To say I’ve taken a long time to post this race report would be an understatement. To say I’ve taken a wicked long time would be more appropriate, but still a bit of an understatement. It’s been more than a month and I’ve learned my lesson.
My plan was to write the report as soon as I returned to the States. Ha! I vastly overestimated my competence after 35 hours of traveling. “They” say it takes one day for every hour’s worth of time difference. That meant that it would take me 17 days to be with-it. Pshaw! (Or so I thought…)
They (who the Hell are the people who calculate these things anyway?) were right. I didn’t completely trust anything that came out of my mouth for the first week and didn’t dare try to write. By the second week, I was pretty sure I was making sense, but I still felt like there was a layer of fuzziness between me and the real world…And then I started cooking.
I made all these delicious things like quinoa stuffing, veggie sushi with edamame spread, sweet potato pie truffles, stuffed mushrooms and a delicious broccoli-potato soup that was vegan until we added parmesan cheese (we do that a lot). And I got really excited about sharing the deliciousness with you, but alas, I knew that posting recipes before posting my race report would be completely unacceptable to some of you. And so, of course, I procrastinated (just like I’m doing now). In fact, I procrastinated so effectively that I am left with no choice but to use pretty pictures to try to distract you from the blandness of this race report.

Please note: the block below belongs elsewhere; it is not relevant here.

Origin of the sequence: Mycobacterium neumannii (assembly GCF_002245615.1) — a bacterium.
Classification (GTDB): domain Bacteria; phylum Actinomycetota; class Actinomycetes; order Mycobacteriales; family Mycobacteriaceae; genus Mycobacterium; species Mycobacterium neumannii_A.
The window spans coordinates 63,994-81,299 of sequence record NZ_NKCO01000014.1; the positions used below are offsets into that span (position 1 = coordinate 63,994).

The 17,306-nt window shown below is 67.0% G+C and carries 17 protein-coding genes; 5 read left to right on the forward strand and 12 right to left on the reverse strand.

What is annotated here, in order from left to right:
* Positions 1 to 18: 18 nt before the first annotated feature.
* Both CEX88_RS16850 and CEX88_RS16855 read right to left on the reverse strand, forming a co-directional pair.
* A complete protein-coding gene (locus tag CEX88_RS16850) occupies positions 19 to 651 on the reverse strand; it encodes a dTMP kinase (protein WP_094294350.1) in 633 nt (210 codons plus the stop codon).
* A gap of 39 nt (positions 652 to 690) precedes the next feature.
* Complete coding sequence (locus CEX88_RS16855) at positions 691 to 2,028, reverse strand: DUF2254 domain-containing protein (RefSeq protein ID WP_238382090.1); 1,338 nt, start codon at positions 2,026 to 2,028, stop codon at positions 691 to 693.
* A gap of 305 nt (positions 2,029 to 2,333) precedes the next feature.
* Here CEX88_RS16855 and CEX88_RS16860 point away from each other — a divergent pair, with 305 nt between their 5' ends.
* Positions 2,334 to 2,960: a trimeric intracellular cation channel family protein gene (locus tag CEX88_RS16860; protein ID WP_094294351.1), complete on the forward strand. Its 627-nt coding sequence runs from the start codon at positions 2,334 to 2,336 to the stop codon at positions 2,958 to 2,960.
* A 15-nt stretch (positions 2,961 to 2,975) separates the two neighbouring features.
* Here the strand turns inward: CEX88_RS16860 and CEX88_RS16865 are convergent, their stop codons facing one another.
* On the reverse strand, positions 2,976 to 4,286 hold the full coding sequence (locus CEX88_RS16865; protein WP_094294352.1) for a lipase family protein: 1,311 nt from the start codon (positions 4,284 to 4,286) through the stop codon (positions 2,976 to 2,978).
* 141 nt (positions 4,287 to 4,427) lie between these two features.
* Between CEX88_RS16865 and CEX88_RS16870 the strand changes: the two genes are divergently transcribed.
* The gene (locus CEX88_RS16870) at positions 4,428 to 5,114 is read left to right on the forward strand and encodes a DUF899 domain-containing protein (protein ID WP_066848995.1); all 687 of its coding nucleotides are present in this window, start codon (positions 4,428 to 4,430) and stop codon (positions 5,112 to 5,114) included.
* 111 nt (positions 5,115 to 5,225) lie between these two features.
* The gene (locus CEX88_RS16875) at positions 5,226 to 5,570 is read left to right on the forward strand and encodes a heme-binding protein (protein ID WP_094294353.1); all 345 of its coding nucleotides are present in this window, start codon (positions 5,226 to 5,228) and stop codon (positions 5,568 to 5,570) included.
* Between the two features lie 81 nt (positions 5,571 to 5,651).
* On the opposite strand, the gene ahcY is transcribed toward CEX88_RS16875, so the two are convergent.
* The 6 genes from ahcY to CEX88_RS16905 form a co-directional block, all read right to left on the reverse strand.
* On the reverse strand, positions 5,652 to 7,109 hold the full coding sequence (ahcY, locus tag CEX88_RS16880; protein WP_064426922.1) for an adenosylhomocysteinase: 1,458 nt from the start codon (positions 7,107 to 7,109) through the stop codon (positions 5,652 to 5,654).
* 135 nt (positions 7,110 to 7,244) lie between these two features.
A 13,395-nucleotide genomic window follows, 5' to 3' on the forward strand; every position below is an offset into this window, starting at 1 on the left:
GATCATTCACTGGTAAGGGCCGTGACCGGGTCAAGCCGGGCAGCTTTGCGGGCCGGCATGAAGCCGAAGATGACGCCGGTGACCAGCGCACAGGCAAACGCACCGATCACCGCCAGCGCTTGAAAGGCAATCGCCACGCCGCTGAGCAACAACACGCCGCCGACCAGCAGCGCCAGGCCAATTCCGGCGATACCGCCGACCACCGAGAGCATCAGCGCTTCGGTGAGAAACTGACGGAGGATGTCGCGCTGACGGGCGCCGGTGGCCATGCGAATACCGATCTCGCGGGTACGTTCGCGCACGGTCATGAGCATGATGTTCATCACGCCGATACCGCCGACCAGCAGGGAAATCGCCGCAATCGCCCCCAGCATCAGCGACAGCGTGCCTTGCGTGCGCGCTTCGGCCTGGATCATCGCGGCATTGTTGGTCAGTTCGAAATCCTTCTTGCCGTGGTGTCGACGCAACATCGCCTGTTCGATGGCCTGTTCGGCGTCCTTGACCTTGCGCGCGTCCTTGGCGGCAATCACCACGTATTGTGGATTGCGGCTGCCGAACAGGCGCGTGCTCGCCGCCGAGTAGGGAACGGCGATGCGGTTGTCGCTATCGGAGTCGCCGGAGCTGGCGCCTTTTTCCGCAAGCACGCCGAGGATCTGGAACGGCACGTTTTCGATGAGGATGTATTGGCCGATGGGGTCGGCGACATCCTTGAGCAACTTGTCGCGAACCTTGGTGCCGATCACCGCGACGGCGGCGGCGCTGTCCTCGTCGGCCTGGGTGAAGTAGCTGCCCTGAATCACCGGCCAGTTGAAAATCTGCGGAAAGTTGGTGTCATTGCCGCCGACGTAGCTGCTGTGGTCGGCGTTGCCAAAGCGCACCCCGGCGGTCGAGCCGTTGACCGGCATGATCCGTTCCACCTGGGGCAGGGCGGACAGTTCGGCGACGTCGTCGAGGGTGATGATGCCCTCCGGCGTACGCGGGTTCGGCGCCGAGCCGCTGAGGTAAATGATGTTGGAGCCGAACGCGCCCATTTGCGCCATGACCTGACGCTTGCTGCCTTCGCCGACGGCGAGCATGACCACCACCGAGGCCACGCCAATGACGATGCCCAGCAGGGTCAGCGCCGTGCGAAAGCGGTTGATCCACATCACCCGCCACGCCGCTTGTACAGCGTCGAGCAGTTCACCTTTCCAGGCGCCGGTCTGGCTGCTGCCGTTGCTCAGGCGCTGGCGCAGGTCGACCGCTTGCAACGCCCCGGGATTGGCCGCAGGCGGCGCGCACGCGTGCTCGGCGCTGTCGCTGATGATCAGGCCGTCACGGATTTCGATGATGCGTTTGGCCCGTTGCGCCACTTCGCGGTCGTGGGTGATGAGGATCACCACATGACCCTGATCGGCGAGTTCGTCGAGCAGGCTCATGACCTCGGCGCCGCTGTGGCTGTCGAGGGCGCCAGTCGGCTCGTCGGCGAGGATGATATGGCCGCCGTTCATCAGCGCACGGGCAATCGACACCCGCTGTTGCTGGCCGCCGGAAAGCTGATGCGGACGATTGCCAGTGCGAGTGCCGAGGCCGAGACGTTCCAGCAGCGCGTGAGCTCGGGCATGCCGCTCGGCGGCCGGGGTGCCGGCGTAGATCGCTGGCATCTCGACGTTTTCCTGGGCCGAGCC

Let’s see. We arrived on a Thursday. It was pouring. And sunny. And windy. And raining again. And sunny again. This pattern continued for the six days we were in Auckland. I’m used to sun and rain—and cold (it was about 45°F)—but wind has always been my bete noir. On Thursday and Friday, the winds ranged between 80 and 130 km/hr. Translation: When running into the wind, I made very little forward progress, but when I had a tail wind, I was flying. The effect was similar on the bike, with a headwind, tailwind, crosswinds and the occasional “upwind” that would catch the back of my aero helmet and make me turn my head. By Saturday, the winds had “calmed” (dwindling to 50-80km/hr) and stayed “calm” through race day on Monday.
The first few days were spent acclimating (a lot easier than on the way back), riding the course (on the left hand side of the road, of course), running along the waterfront (where there are lots of gorgeous yachts…all that wind is perfect for America’s Cup training), swimming in Auckland harbor (cold water with very low visibility), swimming in a gorgeous indoor pool called The Tepid Baths, meeting my teammates and, of course, eating.